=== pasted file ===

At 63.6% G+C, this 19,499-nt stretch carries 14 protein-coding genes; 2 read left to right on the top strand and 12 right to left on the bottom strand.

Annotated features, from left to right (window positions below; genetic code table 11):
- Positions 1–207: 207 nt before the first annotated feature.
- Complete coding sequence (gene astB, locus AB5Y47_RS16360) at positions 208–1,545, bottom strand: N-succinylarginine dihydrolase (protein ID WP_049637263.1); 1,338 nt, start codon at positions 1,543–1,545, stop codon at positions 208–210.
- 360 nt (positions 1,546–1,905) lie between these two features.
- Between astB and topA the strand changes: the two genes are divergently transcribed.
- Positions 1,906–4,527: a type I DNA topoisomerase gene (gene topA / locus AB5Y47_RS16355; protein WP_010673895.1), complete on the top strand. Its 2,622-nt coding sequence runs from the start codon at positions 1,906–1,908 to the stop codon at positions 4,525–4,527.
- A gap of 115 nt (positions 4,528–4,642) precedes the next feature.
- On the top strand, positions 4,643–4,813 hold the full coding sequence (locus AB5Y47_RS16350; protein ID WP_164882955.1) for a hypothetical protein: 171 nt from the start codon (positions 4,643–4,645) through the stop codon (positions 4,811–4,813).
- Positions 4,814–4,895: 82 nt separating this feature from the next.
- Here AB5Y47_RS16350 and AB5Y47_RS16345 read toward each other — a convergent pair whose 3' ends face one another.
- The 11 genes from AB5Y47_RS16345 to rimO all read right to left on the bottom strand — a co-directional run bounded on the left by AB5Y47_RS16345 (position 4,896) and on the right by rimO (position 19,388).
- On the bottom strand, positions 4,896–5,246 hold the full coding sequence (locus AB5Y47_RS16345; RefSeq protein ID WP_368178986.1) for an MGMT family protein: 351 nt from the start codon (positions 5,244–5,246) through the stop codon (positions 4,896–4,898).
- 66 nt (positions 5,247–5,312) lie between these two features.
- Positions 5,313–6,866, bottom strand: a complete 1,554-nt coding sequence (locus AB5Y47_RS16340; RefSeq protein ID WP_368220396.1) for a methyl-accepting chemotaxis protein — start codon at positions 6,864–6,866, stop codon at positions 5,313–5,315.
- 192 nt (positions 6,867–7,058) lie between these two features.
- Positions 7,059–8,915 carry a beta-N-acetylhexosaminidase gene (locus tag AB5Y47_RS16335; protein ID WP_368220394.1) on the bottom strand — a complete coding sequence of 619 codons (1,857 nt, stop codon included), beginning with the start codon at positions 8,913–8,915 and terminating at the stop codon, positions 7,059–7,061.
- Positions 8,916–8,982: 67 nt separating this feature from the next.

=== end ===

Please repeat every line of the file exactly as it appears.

At 63.6% G+C, this 19,499-nt stretch carries 14 protein-coding genes; 2 read left to right on the top strand and 12 right to left on the bottom strand.

Annotated features, from left to right (window positions below; genetic code table 11):
- Positions 1–207: 207 nt before the first annotated feature.
- Complete coding sequence (gene astB, locus AB5Y47_RS16360) at positions 208–1,545, bottom strand: N-succinylarginine dihydrolase (protein ID WP_049637263.1); 1,338 nt, start codon at positions 1,543–1,545, stop codon at positions 208–210.
- 360 nt (positions 1,546–1,905) lie between these two features.
- Between astB and topA the strand changes: the two genes are divergently transcribed.
- Positions 1,906–4,527: a type I DNA topoisomerase gene (gene topA / locus AB5Y47_RS16355; protein WP_010673895.1), complete on the top strand. Its 2,622-nt coding sequence runs from the start codon at positions 1,906–1,908 to the stop codon at positions 4,525–4,527.
- A gap of 115 nt (positions 4,528–4,642) precedes the next feature.
- On the top strand, positions 4,643–4,813 hold the full coding sequence (locus AB5Y47_RS16350; protein ID WP_164882955.1) for a hypothetical protein: 171 nt from the start codon (positions 4,643–4,645) through the stop codon (positions 4,811–4,813).
- Positions 4,814–4,895: 82 nt separating this feature from the next.
- Here AB5Y47_RS16350 and AB5Y47_RS16345 read toward each other — a convergent pair whose 3' ends face one another.
- The 11 genes from AB5Y47_RS16345 to rimO all read right to left on the bottom strand — a co-directional run bounded on the left by AB5Y47_RS16345 (position 4,896) and on the right by rimO (position 19,388).
- On the bottom strand, positions 4,896–5,246 hold the full coding sequence (locus AB5Y47_RS16345; RefSeq protein ID WP_368178986.1) for an MGMT family protein: 351 nt from the start codon (positions 5,244–5,246) through the stop codon (positions 4,896–4,898).
- 66 nt (positions 5,247–5,312) lie between these two features.
- Positions 5,313–6,866, bottom strand: a complete 1,554-nt coding sequence (locus AB5Y47_RS16340; RefSeq protein ID WP_368220396.1) for a methyl-accepting chemotaxis protein — start codon at positions 6,864–6,866, stop codon at positions 5,313–5,315.
- 192 nt (positions 6,867–7,058) lie between these two features.
- Positions 7,059–8,915 carry a beta-N-acetylhexosaminidase gene (locus tag AB5Y47_RS16335; protein ID WP_368220394.1) on the bottom strand — a complete coding sequence of 619 codons (1,857 nt, stop codon included), beginning with the start codon at positions 8,913–8,915 and terminating at the stop codon, positions 7,059–7,061.
- Positions 8,916–8,982: 67 nt separating this feature from the next.